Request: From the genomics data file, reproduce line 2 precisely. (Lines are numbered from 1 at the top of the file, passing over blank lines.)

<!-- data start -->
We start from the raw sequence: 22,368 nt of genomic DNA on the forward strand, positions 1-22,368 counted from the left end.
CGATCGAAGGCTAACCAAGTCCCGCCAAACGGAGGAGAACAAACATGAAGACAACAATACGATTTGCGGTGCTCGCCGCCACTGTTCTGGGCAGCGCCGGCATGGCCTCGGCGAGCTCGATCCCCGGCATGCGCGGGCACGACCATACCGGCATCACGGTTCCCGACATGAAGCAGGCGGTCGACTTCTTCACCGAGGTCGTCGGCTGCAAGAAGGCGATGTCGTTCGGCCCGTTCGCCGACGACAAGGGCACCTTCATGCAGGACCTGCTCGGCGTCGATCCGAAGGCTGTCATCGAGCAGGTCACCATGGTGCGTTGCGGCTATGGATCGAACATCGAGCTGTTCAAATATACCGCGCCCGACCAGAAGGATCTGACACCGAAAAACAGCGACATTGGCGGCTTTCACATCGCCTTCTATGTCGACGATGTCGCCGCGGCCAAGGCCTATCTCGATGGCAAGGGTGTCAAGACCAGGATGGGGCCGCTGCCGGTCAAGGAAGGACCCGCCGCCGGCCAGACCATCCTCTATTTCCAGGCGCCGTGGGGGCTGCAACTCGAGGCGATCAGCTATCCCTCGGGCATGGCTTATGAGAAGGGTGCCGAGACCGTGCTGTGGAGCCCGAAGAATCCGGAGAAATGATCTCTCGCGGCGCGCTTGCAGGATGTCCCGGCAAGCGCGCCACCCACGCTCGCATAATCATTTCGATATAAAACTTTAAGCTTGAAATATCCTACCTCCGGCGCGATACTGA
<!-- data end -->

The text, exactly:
CGATCGAAGGCTAACCAAGTCCCGCCAAACGGAGGAGAACAAACATGAAGACAACAATACGATTTGCGGTGCTCGCCGCCACTGTTCTGGGCAGCGCCGGCATGGCCTCGGCGAGCTCGATCCCCGGCATGCGCGGGCACGACCATACCGGCATCACGGTTCCCGACATGAAGCAGGCGGTCGACTTCTTCACCGAGGTCGTCGGCTGCAAGAAGGCGATGTCGTTCGGCCCGTTCGCCGACGACAAGGGCACCTTCATGCAGGACCTGCTCGGCGTCGATCCGAAGGCTGTCATCGAGCAGGTCACCATGGTGCGTTGCGGCTATGGATCGAACATCGAGCTGTTCAAATATACCGCGCCCGACCAGAAGGATCTGACACCGAAAAACAGCGACATTGGCGGCTTTCACATCGCCTTCTATGTCGACGATGTCGCCGCGGCCAAGGCCTATCTCGATGGCAAGGGTGTCAAGACCAGGATGGGGCCGCTGCCGGTCAAGGAAGGACCCGCCGCCGGCCAGACCATCCTCTATTTCCAGGCGCCGTGGGGGCTGCAACTCGAGGCGATCAGCTATCCCTCGGGCATGGCTTATGAGAAGGGTGCCGAGACCGTGCTGTGGAGCCCGAAGAATCCGGAGAAATGATCTCTCGCGGCGCGCTTGCAGGATGTCCCGGCAAGCGCGCCACCCACGCTCGCATAATCATTTCGATATAAAACTTTAAGCTTGAAATATCCTACCTCCGGCGCGATACTGA